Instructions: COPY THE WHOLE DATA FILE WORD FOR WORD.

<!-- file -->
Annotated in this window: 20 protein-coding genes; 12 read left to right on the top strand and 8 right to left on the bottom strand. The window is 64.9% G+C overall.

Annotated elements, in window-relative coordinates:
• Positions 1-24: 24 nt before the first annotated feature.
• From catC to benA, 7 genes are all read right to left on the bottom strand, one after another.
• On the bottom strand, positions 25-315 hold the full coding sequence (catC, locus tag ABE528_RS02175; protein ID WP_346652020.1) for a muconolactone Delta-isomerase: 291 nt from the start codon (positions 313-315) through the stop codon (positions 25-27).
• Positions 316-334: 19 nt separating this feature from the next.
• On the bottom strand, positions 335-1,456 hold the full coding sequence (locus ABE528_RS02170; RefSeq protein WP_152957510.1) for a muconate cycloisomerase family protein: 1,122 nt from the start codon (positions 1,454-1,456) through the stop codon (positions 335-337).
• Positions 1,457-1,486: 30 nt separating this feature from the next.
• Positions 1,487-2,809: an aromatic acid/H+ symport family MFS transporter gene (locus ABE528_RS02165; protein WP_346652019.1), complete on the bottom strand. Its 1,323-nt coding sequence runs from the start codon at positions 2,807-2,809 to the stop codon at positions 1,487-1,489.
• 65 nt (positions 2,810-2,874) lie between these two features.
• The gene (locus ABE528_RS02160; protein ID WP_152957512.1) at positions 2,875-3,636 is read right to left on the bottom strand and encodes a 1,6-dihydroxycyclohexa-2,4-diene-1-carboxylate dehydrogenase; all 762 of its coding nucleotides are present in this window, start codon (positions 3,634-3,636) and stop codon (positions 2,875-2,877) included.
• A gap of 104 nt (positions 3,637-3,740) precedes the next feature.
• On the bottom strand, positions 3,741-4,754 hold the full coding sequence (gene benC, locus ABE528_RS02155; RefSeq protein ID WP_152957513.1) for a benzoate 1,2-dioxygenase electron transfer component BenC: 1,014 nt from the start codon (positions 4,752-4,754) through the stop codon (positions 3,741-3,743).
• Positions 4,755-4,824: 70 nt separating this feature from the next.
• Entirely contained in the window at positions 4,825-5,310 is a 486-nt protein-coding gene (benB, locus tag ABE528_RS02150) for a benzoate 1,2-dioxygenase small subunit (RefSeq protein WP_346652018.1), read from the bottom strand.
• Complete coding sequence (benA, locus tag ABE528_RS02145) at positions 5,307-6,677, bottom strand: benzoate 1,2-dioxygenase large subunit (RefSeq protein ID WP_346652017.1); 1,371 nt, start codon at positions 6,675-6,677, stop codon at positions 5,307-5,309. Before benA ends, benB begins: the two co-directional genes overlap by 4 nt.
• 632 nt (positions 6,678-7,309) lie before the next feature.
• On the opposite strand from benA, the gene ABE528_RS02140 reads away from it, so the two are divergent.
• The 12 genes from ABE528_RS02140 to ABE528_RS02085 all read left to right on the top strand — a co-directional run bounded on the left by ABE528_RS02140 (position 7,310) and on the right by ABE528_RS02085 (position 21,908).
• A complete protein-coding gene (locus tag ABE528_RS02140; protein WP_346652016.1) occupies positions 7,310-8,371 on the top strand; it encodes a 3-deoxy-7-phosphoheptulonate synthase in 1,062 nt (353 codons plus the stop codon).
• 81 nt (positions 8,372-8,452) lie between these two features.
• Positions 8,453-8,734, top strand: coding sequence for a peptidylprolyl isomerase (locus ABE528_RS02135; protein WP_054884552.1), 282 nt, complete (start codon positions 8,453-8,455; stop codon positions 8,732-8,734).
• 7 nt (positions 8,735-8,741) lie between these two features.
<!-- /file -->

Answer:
Annotated in this window: 20 protein-coding genes; 12 read left to right on the top strand and 8 right to left on the bottom strand. The window is 64.9% G+C overall.

Annotated elements, in window-relative coordinates:
• Positions 1-24: 24 nt before the first annotated feature.
• From catC to benA, 7 genes are all read right to left on the bottom strand, one after another.
• On the bottom strand, positions 25-315 hold the full coding sequence (catC, locus tag ABE528_RS02175; protein ID WP_346652020.1) for a muconolactone Delta-isomerase: 291 nt from the start codon (positions 313-315) through the stop codon (positions 25-27).
• Positions 316-334: 19 nt separating this feature from the next.
• On the bottom strand, positions 335-1,456 hold the full coding sequence (locus ABE528_RS02170; RefSeq protein WP_152957510.1) for a muconate cycloisomerase family protein: 1,122 nt from the start codon (positions 1,454-1,456) through the stop codon (positions 335-337).
• Positions 1,457-1,486: 30 nt separating this feature from the next.
• Positions 1,487-2,809: an aromatic acid/H+ symport family MFS transporter gene (locus ABE528_RS02165; protein WP_346652019.1), complete on the bottom strand. Its 1,323-nt coding sequence runs from the start codon at positions 2,807-2,809 to the stop codon at positions 1,487-1,489.
• 65 nt (positions 2,810-2,874) lie between these two features.
• The gene (locus ABE528_RS02160; protein ID WP_152957512.1) at positions 2,875-3,636 is read right to left on the bottom strand and encodes a 1,6-dihydroxycyclohexa-2,4-diene-1-carboxylate dehydrogenase; all 762 of its coding nucleotides are present in this window, start codon (positions 3,634-3,636) and stop codon (positions 2,875-2,877) included.
• A gap of 104 nt (positions 3,637-3,740) precedes the next feature.
• On the bottom strand, positions 3,741-4,754 hold the full coding sequence (gene benC, locus ABE528_RS02155; RefSeq protein ID WP_152957513.1) for a benzoate 1,2-dioxygenase electron transfer component BenC: 1,014 nt from the start codon (positions 4,752-4,754) through the stop codon (positions 3,741-3,743).
• Positions 4,755-4,824: 70 nt separating this feature from the next.
• Entirely contained in the window at positions 4,825-5,310 is a 486-nt protein-coding gene (benB, locus tag ABE528_RS02150) for a benzoate 1,2-dioxygenase small subunit (RefSeq protein WP_346652018.1), read from the bottom strand.
• Complete coding sequence (benA, locus tag ABE528_RS02145) at positions 5,307-6,677, bottom strand: benzoate 1,2-dioxygenase large subunit (RefSeq protein ID WP_346652017.1); 1,371 nt, start codon at positions 6,675-6,677, stop codon at positions 5,307-5,309. Before benA ends, benB begins: the two co-directional genes overlap by 4 nt.
• 632 nt (positions 6,678-7,309) lie before the next feature.
• On the opposite strand from benA, the gene ABE528_RS02140 reads away from it, so the two are divergent.
• The 12 genes from ABE528_RS02140 to ABE528_RS02085 all read left to right on the top strand — a co-directional run bounded on the left by ABE528_RS02140 (position 7,310) and on the right by ABE528_RS02085 (position 21,908).
• A complete protein-coding gene (locus tag ABE528_RS02140; protein WP_346652016.1) occupies positions 7,310-8,371 on the top strand; it encodes a 3-deoxy-7-phosphoheptulonate synthase in 1,062 nt (353 codons plus the stop codon).
• 81 nt (positions 8,372-8,452) lie between these two features.
• Positions 8,453-8,734, top strand: coding sequence for a peptidylprolyl isomerase (locus ABE528_RS02135; protein WP_054884552.1), 282 nt, complete (start codon positions 8,453-8,455; stop codon positions 8,732-8,734).
• 7 nt (positions 8,735-8,741) lie between these two features.